Karin: Let's keep to our resolutions.
Maria: Why shouldn't we, dearest?
Karin: I don't know. Everything is so different now.
Maria: We've come closer to each other.
Karin: What are you thinking?
Maria: About our conversation.
Karin: No, you're not.
Maria: I'm thinking that Joakim is waiting, and he hates that. Why do you suddenly call me to account for my thoughts? What is it you want?
Karin: Nothing.
Maria: Then you won't be hurt if I say goodbye now.
Karin: You've touched me, have you forgotten?
Maria: I can't remember every little remark, or be held responsible for them. Look after yourself and give my love to the children.

Anna, reading Agnes' journal: Wednesday the third of September. The tang of autumn fills the clear still air but it's mild and fine. My sisters, Karin and Maria have come to see me. It's wonderful to be together again like in the old days, and I am feeling much better. We were even able to go for a little walk together. Such an event for me, especially since i haven't been out of doors for so long. Suddenly we began to laugh and run toward the old swing that we hadn't seen since we were children. We sat in it like three good little sisters and Anna pushed us, slowly and gently. All my aches and pains were gone. The people I am most fond of in the entire world were with me. I could hear their chatting around me. I could feel the presence of their bodies, the warmth of their hands. I wanted to hold the moment fast and thought, Come what may, this is happiness. I cannot wish for anything better. Now, for a few minutes, I can experience perfection. And I feel profoundly grateful to my life, which gives me so much.

Plot Summary

Ryan DeRosa, Pacific Film Archive, 1996: 

Cries and Whispers depicts the final day of Agnes (Harriet Andersson), who lies in bed with cancer. Her most dear ones—, her sisters, Maria (Liv Ullmann) and Karin (Ingrid Thulin), and a companion, Anna (Kari Sylwan) —watch over her. In a film as formal as a clock's tick, Bergman restricts his palette to colors of blood, his close-ups to the image of the soul. The four women want strength to face life, to overcome fear, to remove the curtain from behind which they look and admire, but do not go forth to touch. They are the same person in different stages of realizing that to love is to empty oneself of desire; to forgive oneself; to hear fully the cry of the present through the searing whispers from the past; to imagine a love that gives without knowing how to heal or provide rest, yet is vast and vigilant, because that is life's meaning: to be saved by giving one's body and soul.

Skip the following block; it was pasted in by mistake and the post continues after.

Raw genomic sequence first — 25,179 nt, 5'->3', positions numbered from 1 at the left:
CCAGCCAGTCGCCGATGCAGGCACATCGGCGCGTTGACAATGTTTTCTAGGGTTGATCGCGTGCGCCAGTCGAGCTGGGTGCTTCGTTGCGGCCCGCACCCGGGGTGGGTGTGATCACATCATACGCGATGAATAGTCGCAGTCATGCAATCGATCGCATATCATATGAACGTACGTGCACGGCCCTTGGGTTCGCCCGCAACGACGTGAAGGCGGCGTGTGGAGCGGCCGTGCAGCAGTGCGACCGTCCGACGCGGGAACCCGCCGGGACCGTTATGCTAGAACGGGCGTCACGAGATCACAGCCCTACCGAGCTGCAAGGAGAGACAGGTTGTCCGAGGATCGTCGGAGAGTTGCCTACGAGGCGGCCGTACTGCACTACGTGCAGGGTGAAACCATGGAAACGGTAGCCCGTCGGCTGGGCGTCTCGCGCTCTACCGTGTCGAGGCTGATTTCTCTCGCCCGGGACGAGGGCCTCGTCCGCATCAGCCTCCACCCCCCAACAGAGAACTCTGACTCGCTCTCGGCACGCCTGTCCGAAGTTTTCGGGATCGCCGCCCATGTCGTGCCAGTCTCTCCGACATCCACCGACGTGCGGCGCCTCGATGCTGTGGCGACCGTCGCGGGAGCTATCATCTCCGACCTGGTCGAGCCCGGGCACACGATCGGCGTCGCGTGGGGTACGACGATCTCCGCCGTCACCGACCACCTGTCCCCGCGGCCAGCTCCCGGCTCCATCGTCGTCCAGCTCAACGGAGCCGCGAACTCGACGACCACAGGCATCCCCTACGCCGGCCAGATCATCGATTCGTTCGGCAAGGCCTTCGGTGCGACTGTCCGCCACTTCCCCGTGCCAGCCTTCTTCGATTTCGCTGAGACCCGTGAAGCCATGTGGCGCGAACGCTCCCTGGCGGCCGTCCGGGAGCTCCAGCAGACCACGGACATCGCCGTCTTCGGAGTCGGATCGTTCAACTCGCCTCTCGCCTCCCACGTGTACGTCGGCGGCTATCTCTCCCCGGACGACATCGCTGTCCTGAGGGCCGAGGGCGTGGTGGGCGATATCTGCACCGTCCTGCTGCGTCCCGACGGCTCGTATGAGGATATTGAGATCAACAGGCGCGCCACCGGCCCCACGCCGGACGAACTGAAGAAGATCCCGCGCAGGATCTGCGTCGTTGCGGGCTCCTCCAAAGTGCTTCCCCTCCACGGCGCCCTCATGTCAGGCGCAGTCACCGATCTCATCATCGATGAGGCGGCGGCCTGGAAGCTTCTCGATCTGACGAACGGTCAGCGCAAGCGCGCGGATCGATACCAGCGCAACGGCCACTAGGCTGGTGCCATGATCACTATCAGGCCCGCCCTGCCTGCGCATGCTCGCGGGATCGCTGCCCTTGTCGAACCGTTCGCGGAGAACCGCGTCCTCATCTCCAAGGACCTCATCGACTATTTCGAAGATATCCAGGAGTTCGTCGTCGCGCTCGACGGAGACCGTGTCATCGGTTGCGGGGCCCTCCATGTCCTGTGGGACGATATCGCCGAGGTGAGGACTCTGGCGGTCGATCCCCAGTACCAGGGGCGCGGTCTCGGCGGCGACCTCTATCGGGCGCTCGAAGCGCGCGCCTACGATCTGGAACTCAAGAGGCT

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Collaborators

Ingmar Bergman
Director
Gregor Ges
Author

Collaborators

Ingmar Bergman
Director
Kjeld Abell
Author

'Satire is underrepresented in Swedish culture. Ingmar Bergman's production was timely and just.'

Leif Zern

About the production

This production was first performed to a small audience at The Royal Dramatic Theatre, then televised. The text is mainly authentic quotations from various official governmental investigations on culture. Dedicated to Åke Gustavsson, chairman of the cultural committee in the Swedish parliament.

Sources

  • Birgitta Steene, Ingmar Bergman: A Reference Guide, (Amsterdam University Press, 2005).

Images/movies

Collaborators

Benny Haag
The white clown
Ingmar Bergman
Director
Björn Granath
Author
Johan Rabaeus
Author
Göran Wassberg
Designer
More collaborators (1)

About the production

Bergman had the specific task of collecting Sven Sköld at his hotel and taking him to the outdoor stage. This was during wartime. The actors and backdrop were transported via train.

Sources

  • The Ingmar Bergman Archives.
  • Myggans nöjeslexikon: ett uppslagsverk om underhållning, red. Uno Myggan Ericson, (Höganäs: Bra böcker, 1989-1993).

Images/movies

Collaborators

Hilde Marfalt
Stina
Sigvard Berg
Per
Birgit Schöldberg-Stenberg
Maja
Bernhard Sönnerstedt
Erk
Else Fisher
Choreography
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'A chilling, comical interpretation of human vanity in its most bitter form...'

Dietmar N Schmidt, Frankfurter Rundschau

Reviews and comments

Through his previous Munich productions, Bergman had established himself as a psychological stage realist. It was a professional persona considered a bit conventional; in the words of Gerhard Pörtl, 'the man from Sweden has not seemed eccentric enough'. Bergman's staging of Yvonne...was however more of 'a bravura staging'; in fact, several critics termed the Gombrowiez production Bergman's best work in Munich, with excellent instruction of the actors.

 

Sources

  • The Ingmar Bergman Archives.
  • Birgitta Steene, Ingmar Bergman: A Reference Guide, (Amsterdam University Press, 2005).

Collaborators

Andrea-Maria Wildner
Yvonne
Klaus Guth
King Ignacy
Gaby Dohm
Queen Margareta
Robert Atzorn
Prince Filip
Hans Zander
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'Yvonne is not a large Bergman staging - it has found its soul on the small stage, functioning more through details and subtle devices than through grand gestures, scenery and tableaux.'

Lars Ring, Svenska Dagbladet

About the production

Several reviewers felt that Bergman saw more human depth in the story of Yvonne and the prince than Gombrowicz' text suggested. Much critical attention focussed on the theatricality of the performance and on Bergman's rapport with the actors.

It is obvious that Ingmar Bergman does something remarkable with the actors, releases their love to work and their confidence. It is an art that has to do with charisma, inspiration, and experience, and it can probably not be written down in a book of rules for future directors. But there is no better theatre being practiced in Sweden, perhaps not the world.